Hank Williams Review      


by John Cody

Arguably the single most important figure in the history of Country Music, Hank Williams is one of a handful of American artists whose contributions changed the way we listen to music. Your Cheatin’ Heart, I’m So Lonesome I Could Cry, Move it on Over, Hey Good Lookin’, Cold, Cold Heart… the list of hits is enormous. In the truest sense these are folk songs, the term Williams preferred to describe his music.

First recording in 1946, Williams entered into the fray at a time when Country and Western music was characterized as simplistic hillbilly hokum. Almost single-handedly he would change such perceptions, winning the attention and respect of the entire industry. Williams’ songs have been covered by literally thousands of artists. Everyone from Tony Bennett to The Grateful Dead have included some Hank in their repertoire.

Williams also recorded as Luke The Drifter, a character whose moralistic tales stressed honesty, integrity and love of God. Luke was created in order that Williams could record gospel and spiritual songs apart from his more rowdy “honky tonk” image. Like a latter-day Will Rogers, Luke mixed age-old truths with humor. Although the recordings sold only a fraction of the number released under Hank’s own name, he was insistent on cutting these sides throughout his career. Williams explained one Luke recording, Men with Broken Hearts to a journalist: “…somebody that fell, he’s the same as before he fell, ain’t he? Got the same blood in his veins. How can he be such a nice guy when he’s got it and such a bad guy when he ain’t got nothin’?” The Luke character offered sage advice, most of which Williams himself evidently ignored.

Was Williams right by God? Raised in the church, he attended countless gospel meetings where the lessons learned would last a lifetime. Of the four selections recorded on his first session, three were spirituals. Likewise, the final song he ever recorded was Are You Walkin’ and a Talkin’ For the Lord. The last full concert Williams gave included a number of gospel tunes.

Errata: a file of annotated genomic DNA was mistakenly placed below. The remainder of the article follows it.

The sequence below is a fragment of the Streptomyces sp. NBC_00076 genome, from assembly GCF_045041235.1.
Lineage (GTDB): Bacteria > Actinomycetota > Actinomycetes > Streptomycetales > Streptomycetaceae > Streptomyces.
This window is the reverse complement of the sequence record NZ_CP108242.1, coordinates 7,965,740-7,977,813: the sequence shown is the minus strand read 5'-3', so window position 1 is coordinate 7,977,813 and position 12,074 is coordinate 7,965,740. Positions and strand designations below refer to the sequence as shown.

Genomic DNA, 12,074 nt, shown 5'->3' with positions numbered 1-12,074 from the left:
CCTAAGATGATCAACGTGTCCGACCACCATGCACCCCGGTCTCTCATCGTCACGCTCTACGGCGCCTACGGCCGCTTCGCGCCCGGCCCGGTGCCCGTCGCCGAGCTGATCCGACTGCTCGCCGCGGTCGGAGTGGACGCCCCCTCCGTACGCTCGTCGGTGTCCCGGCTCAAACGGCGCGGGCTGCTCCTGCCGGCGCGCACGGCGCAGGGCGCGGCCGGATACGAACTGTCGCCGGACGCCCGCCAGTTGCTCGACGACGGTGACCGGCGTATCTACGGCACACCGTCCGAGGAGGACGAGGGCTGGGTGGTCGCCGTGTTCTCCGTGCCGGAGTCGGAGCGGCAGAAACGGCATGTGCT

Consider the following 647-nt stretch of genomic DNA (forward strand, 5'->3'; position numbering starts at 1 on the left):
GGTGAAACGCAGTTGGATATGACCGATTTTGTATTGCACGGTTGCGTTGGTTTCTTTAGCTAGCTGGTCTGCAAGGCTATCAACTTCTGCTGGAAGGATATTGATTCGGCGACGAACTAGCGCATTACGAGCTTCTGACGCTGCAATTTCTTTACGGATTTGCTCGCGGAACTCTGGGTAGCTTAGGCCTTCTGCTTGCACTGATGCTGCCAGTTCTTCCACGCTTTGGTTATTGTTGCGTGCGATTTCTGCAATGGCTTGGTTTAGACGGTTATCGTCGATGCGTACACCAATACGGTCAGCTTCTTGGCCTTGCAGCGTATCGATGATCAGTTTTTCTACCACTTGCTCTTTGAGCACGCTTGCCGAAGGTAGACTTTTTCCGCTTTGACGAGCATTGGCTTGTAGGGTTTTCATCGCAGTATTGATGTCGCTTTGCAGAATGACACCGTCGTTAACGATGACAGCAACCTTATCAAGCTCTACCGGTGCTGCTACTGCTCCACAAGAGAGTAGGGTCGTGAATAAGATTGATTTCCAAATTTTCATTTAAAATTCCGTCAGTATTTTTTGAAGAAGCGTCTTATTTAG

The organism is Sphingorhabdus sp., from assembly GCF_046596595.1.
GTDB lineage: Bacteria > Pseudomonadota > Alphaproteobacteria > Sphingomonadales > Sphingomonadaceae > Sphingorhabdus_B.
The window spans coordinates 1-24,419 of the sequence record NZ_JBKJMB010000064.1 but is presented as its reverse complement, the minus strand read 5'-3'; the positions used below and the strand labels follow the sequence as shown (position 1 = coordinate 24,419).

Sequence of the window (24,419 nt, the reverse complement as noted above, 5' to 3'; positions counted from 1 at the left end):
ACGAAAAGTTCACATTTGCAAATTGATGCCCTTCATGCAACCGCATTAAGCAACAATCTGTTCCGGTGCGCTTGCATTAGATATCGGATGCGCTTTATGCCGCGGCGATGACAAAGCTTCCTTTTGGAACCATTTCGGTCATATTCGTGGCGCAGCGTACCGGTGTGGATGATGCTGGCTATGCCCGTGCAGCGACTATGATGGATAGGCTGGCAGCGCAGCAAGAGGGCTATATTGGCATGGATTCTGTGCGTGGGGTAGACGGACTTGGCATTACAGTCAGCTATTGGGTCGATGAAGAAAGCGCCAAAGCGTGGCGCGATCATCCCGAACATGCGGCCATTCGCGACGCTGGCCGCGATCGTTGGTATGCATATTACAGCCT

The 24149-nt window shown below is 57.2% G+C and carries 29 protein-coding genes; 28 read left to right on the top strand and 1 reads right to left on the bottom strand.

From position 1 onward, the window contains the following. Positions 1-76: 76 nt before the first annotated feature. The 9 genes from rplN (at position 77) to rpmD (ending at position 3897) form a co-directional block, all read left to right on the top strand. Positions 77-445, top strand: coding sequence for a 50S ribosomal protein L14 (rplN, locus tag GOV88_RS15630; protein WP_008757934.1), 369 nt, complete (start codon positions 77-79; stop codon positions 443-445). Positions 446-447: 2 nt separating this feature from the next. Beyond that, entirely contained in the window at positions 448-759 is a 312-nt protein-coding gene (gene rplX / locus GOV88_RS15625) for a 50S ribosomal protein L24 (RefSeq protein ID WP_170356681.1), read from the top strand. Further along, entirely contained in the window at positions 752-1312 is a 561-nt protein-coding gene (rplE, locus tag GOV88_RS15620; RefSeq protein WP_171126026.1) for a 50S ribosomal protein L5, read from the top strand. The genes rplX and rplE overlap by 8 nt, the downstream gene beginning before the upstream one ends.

Hank would tell interviewers that as far as inspiration, he just closed his mind and let God write his songs. It would be ridiculous to suggest that these songs are revelation from God, but they could certainly be considered revelation from man. The awareness of right and wrong is present throughout many of his finer songs.

Yet Williams was a mess of contradictions. He was a hopeless drunk, manipulative and violent. In addition to a serious drinking habit developed at 11 years old, Williams spent much of his short life addicted to pain killers. Initially resulting from a congenital spinal problem (spina bifida), the condition was compounded after being thrown from a horse at age 17. The situation was further exasperated through beatings endured at the hands of a domineering mother (his father was institutionalized for drinking and mental problems when Hank was a child). Leaving home early, he married a woman (Miss Audrey) who would continue the physical abuse. Their relationship was legendary, with knock-down fist fights and chronic unfaithfulness practiced by both parties.

While he never made excuses, one cannot discount his upbringing: a lifetime of physical abuse, an absent father and addiction to pain killers make a potent recipe for failure.

Near the end of his life Hank found a friend who could be trusted to stay regardless of hit records. He met Father Harold Purcell during a hospital stay on one of his periodic attempts to dry out. Purcell detected in Hank none of the arrogance he had expected, instead an individual inquisitive and knowledgeable regarding scripture. The two quickly became friends. Sadly, Purcell would die only a few months later.

Williams never made it to his 30s. When he died on Jan 1st, 1953, his body was wracked with a deadly combination of alcohol, morphine, and chloral hydrate. Always sickly, near the end, a heart condition became obvious as well. In the final year of his life he met up with a doctor who, much like Elvis Presley’s notorious Dr. Nick, freely prescribed his patient whatever was requested, regardless of long term implications. While it’s obvious Williams was on a fast track to an early death, Marshall certainly hastened that inevitability.

Williams created beauty in a world that appears anything but conducive to individual expression. It is a remarkable irony that out of such a pained life the music produced continues to bring so many listeners pleasure.

This package is a powerful testimony to a remarkable talent. With a recording career barely spanning 6 years, no one has ever challenged his position as king of country music. Presented chronologically, The Collector’s Edition contains 169 recordings, nearly every track Williams recorded, both under his own name and as Luke the Drifter.

© John Cody 1996

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| July 1st, 1996 | Posted in Articles |

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